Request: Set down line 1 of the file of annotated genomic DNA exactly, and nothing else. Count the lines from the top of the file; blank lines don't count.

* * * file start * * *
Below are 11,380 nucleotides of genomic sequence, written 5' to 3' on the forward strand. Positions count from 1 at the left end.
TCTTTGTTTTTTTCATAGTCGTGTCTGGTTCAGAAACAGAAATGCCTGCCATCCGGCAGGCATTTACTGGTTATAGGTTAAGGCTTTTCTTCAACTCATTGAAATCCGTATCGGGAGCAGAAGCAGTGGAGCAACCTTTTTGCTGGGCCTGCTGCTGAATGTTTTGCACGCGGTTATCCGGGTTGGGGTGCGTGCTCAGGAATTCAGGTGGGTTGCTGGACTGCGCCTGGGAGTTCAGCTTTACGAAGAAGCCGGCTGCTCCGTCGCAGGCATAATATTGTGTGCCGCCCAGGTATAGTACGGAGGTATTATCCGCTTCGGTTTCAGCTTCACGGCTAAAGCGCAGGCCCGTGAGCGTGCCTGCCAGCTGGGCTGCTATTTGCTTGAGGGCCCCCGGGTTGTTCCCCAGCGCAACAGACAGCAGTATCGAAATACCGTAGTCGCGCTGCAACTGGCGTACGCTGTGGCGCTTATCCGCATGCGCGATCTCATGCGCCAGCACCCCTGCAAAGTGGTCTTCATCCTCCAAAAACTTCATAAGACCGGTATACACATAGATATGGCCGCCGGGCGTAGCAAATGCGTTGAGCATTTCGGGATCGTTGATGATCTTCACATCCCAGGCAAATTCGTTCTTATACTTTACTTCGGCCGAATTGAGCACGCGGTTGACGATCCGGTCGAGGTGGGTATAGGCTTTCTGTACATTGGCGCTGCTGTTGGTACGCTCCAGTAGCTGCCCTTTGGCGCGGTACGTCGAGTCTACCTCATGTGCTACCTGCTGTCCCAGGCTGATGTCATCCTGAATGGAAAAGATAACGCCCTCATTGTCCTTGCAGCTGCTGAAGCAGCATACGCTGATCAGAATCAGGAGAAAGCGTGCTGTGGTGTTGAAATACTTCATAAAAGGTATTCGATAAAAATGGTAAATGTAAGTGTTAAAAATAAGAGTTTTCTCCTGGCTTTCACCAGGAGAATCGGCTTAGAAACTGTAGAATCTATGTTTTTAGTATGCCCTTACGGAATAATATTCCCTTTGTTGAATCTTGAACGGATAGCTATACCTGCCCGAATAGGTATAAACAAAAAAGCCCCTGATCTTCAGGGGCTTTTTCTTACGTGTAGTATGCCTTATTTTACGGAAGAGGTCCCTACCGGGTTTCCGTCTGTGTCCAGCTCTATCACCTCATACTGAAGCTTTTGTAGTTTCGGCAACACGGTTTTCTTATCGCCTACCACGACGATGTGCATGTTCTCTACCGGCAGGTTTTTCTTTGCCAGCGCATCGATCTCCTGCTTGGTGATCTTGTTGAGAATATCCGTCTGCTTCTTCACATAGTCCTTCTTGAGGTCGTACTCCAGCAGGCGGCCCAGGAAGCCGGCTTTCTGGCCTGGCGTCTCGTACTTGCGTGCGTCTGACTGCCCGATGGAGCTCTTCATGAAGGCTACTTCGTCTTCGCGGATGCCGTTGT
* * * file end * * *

Below are 11,380 nucleotides of genomic sequence, written 5' to 3' on the forward strand. Positions count from 1 at the left end.